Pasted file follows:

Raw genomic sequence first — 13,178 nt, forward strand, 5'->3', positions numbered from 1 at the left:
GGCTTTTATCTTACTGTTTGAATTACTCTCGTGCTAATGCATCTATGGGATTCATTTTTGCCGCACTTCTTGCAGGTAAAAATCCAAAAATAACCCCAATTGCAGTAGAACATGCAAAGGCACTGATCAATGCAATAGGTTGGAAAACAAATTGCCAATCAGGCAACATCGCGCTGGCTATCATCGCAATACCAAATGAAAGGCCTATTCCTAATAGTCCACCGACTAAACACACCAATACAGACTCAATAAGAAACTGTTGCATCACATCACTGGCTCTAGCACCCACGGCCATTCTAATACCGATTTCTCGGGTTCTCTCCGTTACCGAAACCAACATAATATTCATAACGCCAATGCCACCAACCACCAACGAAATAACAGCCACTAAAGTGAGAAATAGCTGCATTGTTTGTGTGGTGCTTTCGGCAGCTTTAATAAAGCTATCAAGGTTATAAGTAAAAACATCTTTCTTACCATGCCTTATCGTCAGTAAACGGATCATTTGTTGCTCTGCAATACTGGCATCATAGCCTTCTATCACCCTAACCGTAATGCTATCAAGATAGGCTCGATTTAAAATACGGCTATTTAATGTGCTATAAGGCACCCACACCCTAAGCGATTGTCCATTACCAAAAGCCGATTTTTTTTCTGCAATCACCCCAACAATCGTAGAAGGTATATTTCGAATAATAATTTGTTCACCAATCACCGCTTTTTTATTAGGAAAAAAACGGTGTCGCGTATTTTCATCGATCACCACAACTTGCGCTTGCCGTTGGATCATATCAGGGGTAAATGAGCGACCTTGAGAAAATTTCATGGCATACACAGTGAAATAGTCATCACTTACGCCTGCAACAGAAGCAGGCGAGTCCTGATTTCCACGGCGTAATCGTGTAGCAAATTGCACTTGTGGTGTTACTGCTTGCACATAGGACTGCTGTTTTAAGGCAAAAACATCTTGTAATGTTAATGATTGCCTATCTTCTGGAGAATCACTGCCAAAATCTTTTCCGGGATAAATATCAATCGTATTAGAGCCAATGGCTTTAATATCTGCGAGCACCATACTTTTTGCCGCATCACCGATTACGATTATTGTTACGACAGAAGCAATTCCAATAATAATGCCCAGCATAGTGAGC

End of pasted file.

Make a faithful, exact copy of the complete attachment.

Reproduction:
Raw genomic sequence first — 13,178 nt, forward strand, 5'->3', positions numbered from 1 at the left:
GGCTTTTATCTTACTGTTTGAATTACTCTCGTGCTAATGCATCTATGGGATTCATTTTTGCCGCACTTCTTGCAGGTAAAAATCCAAAAATAACCCCAATTGCAGTAGAACATGCAAAGGCACTGATCAATGCAATAGGTTGGAAAACAAATTGCCAATCAGGCAACATCGCGCTGGCTATCATCGCAATACCAAATGAAAGGCCTATTCCTAATAGTCCACCGACTAAACACACCAATACAGACTCAATAAGAAACTGTTGCATCACATCACTGGCTCTAGCACCCACGGCCATTCTAATACCGATTTCTCGGGTTCTCTCCGTTACCGAAACCAACATAATATTCATAACGCCAATGCCACCAACCACCAACGAAATAACAGCCACTAAAGTGAGAAATAGCTGCATTGTTTGTGTGGTGCTTTCGGCAGCTTTAATAAAGCTATCAAGGTTATAAGTAAAAACATCTTTCTTACCATGCCTTATCGTCAGTAAACGGATCATTTGTTGCTCTGCAATACTGGCATCATAGCCTTCTATCACCCTAACCGTAATGCTATCAAGATAGGCTCGATTTAAAATACGGCTATTTAATGTGCTATAAGGCACCCACACCCTAAGCGATTGTCCATTACCAAAAGCCGATTTTTTTTCTGCAATCACCCCAACAATCGTAGAAGGTATATTTCGAATAATAATTTGTTCACCAATCACCGCTTTTTTATTAGGAAAAAAACGGTGTCGCGTATTTTCATCGATCACCACAACTTGCGCTTGCCGTTGGATCATATCAGGGGTAAATGAGCGACCTTGAGAAAATTTCATGGCATACACAGTGAAATAGTCATCACTTACGCCTGCAACAGAAGCAGGCGAGTCCTGATTTCCACGGCGTAATCGTGTAGCAAATTGCACTTGTGGTGTTACTGCTTGCACATAGGACTGCTGTTTTAAGGCAAAAACATCTTGTAATGTTAATGATTGCCTATCTTCTGGAGAATCACTGCCAAAATCTTTTCCGGGATAAATATCAATCGTATTAGAGCCAATGGCTTTAATATCTGCGAGCACCATACTTTTTGCCGCATCACCGATTACGATTATTGTTACGACAGAAGCAATTCCAATAATAATGCCCAGCATAGTGAGC